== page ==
Side by Side Shotguns
Men face off in Munich parallel slalom; Kostelic takes
the “elegant” event BY HANK MCKEE PHOTOS BY GEPA
Ivica Kostelic and Felix Neureuther meet up in Munich.
Get used to it, suggests Hans Pum, the Austrian Ski Association’s sporting director: World Cup
parallel events are here to stay.
The races in Munich Jan. 2 made up, said Pum, “a really great event.” And he predicts we will
soon see similar races in New York, London or Berlin.
“Here is more about the promotion of the sport that is managed to perfection,” his quote translates.
Perhaps he’s right. Certainly the estimated 25,000 people who danced and sang and partied
around the Olympic Park racecourse enjoyed themselves. They were treated to some reasonable racing as well, though there can
be doubts any of the participants had
specifically trained for parallel slalom.
Ivica Kostelic put his lariat around
the win, earning himself 100 World
Cup points and 32,064 Euros for his
“It’s very elegant,” said Kostelic of the
event. “You can sleep in the morning,
chill out and race in the afternoon. It’s
really nice, plus it is a new and exciting system.”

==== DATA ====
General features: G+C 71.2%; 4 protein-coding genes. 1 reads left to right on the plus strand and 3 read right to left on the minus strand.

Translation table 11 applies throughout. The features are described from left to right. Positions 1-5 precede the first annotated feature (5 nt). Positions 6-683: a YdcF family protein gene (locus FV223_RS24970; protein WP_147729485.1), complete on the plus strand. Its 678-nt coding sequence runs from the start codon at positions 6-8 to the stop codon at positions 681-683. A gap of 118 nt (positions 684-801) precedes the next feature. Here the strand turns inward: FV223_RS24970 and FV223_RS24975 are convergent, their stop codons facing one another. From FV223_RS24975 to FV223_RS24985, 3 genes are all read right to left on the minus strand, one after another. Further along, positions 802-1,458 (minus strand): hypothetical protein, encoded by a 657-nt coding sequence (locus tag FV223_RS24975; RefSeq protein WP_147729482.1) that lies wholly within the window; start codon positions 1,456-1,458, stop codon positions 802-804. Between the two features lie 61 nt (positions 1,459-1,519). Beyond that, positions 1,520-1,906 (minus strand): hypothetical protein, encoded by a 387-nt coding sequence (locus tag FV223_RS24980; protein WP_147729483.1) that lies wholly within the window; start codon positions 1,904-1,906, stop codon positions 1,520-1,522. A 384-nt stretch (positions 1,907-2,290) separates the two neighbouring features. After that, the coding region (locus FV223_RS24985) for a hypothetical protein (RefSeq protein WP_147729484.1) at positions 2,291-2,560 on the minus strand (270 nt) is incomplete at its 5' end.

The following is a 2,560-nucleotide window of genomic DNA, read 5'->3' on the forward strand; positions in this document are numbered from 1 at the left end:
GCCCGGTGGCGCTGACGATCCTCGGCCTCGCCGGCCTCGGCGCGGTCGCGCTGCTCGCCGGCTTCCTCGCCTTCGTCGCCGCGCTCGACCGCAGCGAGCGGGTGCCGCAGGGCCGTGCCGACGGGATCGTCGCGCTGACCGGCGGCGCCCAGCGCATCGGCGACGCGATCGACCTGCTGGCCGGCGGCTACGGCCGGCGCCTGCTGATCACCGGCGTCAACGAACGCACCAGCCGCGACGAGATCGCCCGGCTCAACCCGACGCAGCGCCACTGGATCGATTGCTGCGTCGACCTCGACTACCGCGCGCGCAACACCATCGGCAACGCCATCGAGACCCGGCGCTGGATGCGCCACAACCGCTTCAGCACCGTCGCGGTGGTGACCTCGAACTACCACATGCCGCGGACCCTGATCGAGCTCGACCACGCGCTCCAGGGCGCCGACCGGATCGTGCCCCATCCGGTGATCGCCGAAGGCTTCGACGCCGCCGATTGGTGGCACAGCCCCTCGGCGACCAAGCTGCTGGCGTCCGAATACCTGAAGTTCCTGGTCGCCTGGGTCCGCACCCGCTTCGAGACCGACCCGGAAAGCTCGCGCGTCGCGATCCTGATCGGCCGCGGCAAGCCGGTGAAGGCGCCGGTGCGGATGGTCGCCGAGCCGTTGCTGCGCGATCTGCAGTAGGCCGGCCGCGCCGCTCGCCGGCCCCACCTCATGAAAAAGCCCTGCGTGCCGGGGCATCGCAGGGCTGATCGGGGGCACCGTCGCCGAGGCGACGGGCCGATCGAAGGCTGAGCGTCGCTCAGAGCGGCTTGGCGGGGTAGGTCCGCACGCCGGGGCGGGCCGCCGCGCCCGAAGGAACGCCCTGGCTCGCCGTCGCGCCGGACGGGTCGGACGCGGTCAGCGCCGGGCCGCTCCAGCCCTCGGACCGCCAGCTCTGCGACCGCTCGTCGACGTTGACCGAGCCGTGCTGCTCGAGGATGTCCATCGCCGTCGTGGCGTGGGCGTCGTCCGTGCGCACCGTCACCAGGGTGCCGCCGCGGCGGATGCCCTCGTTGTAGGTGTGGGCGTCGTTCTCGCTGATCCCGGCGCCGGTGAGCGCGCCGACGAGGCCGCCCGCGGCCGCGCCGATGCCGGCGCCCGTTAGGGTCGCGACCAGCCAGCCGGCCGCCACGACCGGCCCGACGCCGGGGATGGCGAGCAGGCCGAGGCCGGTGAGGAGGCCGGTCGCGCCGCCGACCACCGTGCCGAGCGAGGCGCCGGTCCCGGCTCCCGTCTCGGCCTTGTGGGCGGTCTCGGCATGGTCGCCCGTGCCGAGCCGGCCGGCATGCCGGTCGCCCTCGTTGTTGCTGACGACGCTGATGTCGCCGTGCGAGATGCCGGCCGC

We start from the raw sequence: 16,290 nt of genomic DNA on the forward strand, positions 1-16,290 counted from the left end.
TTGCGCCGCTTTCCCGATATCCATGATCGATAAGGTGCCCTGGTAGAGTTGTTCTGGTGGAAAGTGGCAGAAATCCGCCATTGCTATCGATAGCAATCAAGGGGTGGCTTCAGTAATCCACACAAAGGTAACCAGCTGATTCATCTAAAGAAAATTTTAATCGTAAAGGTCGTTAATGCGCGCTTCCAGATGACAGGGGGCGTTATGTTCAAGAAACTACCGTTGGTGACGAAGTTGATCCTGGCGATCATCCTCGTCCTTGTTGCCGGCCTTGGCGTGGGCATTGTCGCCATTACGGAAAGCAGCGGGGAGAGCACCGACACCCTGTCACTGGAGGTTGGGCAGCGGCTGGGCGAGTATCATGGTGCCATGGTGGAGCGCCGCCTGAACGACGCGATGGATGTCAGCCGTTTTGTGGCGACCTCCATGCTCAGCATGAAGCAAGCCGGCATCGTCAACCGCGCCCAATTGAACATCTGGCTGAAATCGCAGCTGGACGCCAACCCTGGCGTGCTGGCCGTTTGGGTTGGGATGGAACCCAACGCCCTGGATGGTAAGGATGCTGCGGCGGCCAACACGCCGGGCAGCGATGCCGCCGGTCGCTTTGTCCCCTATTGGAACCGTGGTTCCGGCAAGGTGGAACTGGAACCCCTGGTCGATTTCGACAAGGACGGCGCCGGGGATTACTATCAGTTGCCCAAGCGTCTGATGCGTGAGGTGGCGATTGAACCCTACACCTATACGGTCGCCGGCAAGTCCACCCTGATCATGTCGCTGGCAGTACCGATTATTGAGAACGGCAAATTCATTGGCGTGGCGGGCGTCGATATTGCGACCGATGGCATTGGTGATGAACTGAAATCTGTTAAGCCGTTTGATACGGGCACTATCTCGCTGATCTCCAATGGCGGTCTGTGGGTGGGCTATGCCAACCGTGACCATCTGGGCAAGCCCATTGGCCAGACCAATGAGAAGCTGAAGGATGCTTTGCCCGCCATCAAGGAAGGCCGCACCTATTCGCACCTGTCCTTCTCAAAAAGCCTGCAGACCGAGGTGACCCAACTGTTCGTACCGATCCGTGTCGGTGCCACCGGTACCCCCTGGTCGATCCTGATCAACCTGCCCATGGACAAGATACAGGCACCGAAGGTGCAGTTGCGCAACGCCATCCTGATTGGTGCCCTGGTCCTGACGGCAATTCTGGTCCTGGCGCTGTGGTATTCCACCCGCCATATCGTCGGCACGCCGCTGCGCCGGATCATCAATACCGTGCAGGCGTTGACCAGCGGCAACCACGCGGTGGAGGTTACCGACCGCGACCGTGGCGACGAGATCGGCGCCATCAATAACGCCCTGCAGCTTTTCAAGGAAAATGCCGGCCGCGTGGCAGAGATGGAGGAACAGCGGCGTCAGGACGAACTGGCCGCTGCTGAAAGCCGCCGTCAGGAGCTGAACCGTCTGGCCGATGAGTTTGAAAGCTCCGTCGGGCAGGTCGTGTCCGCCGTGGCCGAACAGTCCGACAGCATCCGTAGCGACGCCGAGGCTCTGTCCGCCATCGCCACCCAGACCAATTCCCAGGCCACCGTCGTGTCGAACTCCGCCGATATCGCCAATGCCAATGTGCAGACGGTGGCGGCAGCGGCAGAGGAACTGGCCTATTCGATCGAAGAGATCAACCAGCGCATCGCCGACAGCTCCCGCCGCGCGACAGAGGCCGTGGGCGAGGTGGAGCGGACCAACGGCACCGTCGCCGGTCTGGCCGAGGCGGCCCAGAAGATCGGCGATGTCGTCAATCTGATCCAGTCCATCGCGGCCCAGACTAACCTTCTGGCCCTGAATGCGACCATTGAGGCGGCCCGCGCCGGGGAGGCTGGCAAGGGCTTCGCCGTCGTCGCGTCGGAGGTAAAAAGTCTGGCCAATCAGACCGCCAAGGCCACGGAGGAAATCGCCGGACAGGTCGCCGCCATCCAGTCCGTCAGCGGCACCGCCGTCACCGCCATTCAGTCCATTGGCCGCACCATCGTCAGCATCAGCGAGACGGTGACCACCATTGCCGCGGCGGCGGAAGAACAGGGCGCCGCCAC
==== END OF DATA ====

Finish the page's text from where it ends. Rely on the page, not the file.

The top 16 men were seeded according to the World Cup overall start
list. Kostelic had little trouble with any of his match-ups in the single elimination format. He took
Kjetil Jansrud, Reinfried Herbst, Felix Neureuther and, in the finals, Julien Lizeroux in both runs.
Lizeroux had advanced much more strenuously, splitting runs with Ted Ligety, Aksel Lund Svindal
and third-place finishing Bode Miller.
Miller earned some points and money by stopping Neureuther in the “small final,” getting his best
World Cup result of the season and best since winning the Wengen combined nearly a year ago.
Austrians gained three of the four “fifth place” positions with Romed Baumann, Reinfried Herbst
and Benjamin Raich sharing the placing with Svindal.